A couple of years ago, I was exhausted in my faith and my bad habits, and still felt like I wasn’t doing enough to warrant being an authentic Christian. Pastor Sherman recommended that I take a break and visit a Christian retreat center called Bethany on Cheung Chau Island. So I made the journey to the island, where I was greeted by Bill, who ran the lodge. He invited me into his office, listened to my story, and asked me a simple question:
“What do you think it means to be a disciple of Jesus?”
I thought about it for a second, then said, “to be a disciple means to abide in Jesus, and I will produce fruit.” Bill quipped, “Ah, so your faith is works-based.” My inner Protestant immediately jumped to my aid. “Well, no. I don’t work to attain my salvation, but when I abide in Jesus, the evidence of being a disciple should be that I am producing fruit!”
Bill smiled and replied, “But is that really all there is to being a disciple? Do me a favor: flip over to the Book of John and start reading from the first chapter. Discounting the moments Jesus tells his disciples to follow Him, can you find the first time Jesus tells his disciples to do anything?”
I’d like for you, reader, to do this – would you mind opening your Bible and taking on Bill’s request? Keep skimming, and don’t read further until you find it!
Jesus called His first disciples in Chapter 1, but did not tell His disciples to do anything but follow Him. Then we move to Chapter 2 where He performs His first miracle, and then clears out the temple, yet He still does not ask anything of His disciples. Chapters 3, 4 and 5 pass along and Jesus is affirmed by John the Baptist, meets with a Samaritan woman, heals a couple of people and preaches quite a bit… yet He still asks nothing of His disciples.
It is not until verse 10 of Chapter 6 (John 6.10), when five thousand people show up to see Him, when Jesus tells His disciples, “have the people sit down.”
What were the disciples doing for the first six chapters?
“They were simply following Jesus around, enjoying His company and being amazed by all He was doing. They were not doing anything at all, but simply marveling at our Lord. That’s what it means to be a disciple of Jesus.”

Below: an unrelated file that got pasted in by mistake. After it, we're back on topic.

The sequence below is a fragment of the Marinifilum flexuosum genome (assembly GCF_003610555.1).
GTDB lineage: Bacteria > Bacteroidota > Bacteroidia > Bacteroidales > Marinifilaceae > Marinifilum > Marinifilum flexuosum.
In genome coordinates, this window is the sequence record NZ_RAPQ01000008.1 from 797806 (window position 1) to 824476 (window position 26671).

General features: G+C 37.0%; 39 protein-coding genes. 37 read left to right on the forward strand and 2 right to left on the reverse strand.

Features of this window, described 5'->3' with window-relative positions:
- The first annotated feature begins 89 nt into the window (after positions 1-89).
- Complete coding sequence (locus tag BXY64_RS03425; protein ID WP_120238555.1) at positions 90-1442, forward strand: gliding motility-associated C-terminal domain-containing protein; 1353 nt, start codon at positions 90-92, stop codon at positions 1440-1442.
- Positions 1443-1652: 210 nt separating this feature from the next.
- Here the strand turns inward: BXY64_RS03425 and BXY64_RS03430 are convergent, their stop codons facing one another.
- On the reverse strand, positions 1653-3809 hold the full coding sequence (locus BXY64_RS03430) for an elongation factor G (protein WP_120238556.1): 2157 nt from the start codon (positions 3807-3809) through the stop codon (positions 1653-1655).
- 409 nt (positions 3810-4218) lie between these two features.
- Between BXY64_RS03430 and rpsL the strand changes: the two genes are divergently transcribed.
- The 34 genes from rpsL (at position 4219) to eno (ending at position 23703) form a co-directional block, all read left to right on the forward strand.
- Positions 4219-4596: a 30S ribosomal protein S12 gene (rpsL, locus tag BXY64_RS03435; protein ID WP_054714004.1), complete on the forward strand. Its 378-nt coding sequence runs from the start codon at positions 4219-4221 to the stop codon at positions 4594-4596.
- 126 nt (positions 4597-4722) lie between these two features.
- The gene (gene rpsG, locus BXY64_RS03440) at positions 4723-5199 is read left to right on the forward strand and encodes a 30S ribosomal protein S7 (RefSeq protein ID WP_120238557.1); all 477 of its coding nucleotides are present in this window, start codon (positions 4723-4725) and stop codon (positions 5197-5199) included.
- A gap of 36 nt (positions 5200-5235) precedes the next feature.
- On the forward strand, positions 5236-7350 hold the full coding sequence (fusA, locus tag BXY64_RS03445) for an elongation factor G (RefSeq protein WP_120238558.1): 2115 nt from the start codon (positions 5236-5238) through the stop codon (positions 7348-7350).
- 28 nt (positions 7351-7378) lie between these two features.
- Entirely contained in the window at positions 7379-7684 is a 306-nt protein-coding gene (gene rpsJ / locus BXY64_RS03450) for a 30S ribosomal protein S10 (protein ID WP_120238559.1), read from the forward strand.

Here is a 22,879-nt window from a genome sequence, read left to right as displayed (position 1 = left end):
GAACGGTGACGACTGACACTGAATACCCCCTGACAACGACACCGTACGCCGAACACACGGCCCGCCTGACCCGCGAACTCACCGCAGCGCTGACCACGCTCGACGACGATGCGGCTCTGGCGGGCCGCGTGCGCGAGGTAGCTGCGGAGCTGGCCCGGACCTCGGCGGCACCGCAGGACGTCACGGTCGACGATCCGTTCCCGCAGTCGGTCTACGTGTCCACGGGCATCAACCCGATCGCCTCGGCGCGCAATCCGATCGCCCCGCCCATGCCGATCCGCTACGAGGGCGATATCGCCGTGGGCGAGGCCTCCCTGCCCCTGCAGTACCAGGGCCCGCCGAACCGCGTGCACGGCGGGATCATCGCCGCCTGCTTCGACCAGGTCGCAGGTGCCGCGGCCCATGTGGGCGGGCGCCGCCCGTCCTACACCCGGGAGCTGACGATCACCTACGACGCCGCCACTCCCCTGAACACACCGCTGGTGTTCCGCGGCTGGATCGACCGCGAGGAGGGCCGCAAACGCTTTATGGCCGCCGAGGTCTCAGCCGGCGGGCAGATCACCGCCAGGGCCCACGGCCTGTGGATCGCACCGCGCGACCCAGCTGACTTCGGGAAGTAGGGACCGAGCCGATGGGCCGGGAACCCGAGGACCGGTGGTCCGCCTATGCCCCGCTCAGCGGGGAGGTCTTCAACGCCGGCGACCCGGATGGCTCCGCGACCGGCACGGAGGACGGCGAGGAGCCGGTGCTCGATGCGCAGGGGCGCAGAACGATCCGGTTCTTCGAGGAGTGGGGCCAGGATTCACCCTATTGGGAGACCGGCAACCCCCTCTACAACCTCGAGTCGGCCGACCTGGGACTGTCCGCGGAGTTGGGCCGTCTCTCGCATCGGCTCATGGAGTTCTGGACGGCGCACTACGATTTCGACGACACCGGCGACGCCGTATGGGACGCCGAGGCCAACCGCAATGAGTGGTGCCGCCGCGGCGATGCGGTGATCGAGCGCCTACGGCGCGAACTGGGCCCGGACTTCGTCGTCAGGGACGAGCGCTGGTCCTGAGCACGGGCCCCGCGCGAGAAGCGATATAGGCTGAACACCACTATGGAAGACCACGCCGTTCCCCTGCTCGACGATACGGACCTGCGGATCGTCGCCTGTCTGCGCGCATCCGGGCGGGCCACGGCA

Upon further study, I realized that this assertion was true among the rest of the gospel accounts as well. In Luke, five chapters pass between Jesus calling His first disciples and his sending them out to evangelize; in Matthew and Mark, the difference is six chapters. Also, in every account, the disciples are sent out but once or twice, and then return to Jesus’ side to marvel at Him for the remainder of the ministry.
Friend, when considering your personal discipleship to Jesus, do you often feel like you never do enough to keep it up? Perhaps you think that you haven’t read as much of the Bible as you ‘should have,’ or that you haven’t loved your neighbor enough, or that you haven’t shown up to church for too long a time, or even that you keep failing to kick the bad habits that spring up whenever you try to be good… Dare I suggest that the reason we feel inadequate is because, deep down, we simply cannot fathom how we can be desired by God just the way we are, and therefore need to perform to reach His acceptance?
But the truth is that our Emmanuel has come to us.
He came in flesh as Jesus, and now His Spirit dwells in every one of us. He is here because He loves you, because He is not ashamed of you, because He simply wants to delight you and bring light to your eyes.
To my exhausted and discouraged brother and sister, may I suggest that the hardest step of faith that you can take today and in the days to come is to:
Take a few minutes to pause and believe that you are enough just the way you are, that you are welcome to rest in His arms and to let Him captivate you all over again.
To be His disciple means to surrender to the wonder of all He is doing around you, and to trust that the fruit will come.
“Martha, Martha,” the Lord answered, “you are worried and upset about many things, but few things are needed—or indeed only one. Mary has chosen what is better, and it will not be taken away from her.” – Luke 10.41-42 NIV
- What did it mean to you to be a disciple of Jesus? How has your view changed from this exercise?
- How does this exercise change how you think Jesus views you? How does it change the way you view and approach your own faith life?
- What is one truth you can take away from this exercise that you can ponder over your faith life?
- Discuss with a friend: What are some practical, daily habits you can adopt to help you stay aware of His goodness in all situations?